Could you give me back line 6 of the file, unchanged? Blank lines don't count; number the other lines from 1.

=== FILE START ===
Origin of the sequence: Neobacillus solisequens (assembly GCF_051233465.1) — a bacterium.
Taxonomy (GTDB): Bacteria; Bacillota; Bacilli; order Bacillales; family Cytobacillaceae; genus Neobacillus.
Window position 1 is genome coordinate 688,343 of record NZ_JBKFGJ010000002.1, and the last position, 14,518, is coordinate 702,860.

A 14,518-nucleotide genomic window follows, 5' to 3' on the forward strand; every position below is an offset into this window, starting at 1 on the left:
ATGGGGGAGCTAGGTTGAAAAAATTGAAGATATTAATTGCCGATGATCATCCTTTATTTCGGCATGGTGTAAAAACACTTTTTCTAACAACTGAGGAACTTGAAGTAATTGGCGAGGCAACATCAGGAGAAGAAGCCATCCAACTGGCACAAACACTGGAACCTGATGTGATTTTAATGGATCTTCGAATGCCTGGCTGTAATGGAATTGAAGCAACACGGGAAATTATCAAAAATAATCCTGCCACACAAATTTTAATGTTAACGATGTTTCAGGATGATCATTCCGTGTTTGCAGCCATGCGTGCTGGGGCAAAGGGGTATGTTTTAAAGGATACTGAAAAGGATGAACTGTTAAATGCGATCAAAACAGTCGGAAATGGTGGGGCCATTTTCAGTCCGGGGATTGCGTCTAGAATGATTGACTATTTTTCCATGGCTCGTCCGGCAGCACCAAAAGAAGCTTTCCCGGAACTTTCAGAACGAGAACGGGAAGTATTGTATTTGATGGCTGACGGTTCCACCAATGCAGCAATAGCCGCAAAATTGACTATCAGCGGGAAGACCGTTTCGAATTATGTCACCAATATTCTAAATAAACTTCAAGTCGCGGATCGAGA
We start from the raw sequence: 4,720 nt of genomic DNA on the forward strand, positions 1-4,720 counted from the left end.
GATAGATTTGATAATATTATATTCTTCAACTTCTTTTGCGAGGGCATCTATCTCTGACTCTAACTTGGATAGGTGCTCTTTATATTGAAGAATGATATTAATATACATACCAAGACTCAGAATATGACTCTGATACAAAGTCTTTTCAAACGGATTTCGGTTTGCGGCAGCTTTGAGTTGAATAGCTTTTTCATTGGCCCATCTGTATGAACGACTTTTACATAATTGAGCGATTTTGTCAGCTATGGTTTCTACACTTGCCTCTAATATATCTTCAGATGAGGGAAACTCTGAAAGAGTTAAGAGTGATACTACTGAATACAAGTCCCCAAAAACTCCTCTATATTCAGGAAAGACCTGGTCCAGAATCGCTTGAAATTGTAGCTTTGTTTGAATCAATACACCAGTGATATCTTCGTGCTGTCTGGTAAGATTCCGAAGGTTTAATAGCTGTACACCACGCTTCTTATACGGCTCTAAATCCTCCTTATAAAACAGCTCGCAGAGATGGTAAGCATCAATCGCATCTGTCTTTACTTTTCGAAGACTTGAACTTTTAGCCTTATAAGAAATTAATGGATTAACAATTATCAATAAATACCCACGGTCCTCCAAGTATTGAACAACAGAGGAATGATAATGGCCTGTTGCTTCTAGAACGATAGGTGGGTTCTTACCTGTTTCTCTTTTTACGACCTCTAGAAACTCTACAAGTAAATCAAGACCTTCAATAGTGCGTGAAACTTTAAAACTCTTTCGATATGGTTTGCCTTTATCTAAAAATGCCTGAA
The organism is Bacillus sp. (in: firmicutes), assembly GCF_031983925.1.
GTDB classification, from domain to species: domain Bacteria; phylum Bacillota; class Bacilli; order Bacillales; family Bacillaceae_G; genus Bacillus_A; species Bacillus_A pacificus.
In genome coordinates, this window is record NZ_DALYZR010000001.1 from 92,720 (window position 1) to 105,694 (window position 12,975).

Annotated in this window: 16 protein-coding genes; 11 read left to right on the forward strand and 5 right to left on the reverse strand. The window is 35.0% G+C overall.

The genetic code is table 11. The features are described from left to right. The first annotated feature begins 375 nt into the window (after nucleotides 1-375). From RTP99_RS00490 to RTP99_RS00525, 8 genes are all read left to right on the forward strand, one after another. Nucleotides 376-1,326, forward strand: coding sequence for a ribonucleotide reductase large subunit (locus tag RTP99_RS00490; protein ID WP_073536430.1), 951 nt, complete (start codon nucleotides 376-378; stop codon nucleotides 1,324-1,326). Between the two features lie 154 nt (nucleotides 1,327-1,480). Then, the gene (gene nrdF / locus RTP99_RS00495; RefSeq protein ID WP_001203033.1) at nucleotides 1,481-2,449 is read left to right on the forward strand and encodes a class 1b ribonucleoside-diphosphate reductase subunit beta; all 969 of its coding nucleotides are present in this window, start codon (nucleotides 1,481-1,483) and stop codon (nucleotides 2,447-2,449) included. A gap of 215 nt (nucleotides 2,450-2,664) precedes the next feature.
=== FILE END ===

We start from the raw sequence: 4,720 nt of genomic DNA on the forward strand, positions 1-4,720 counted from the left end.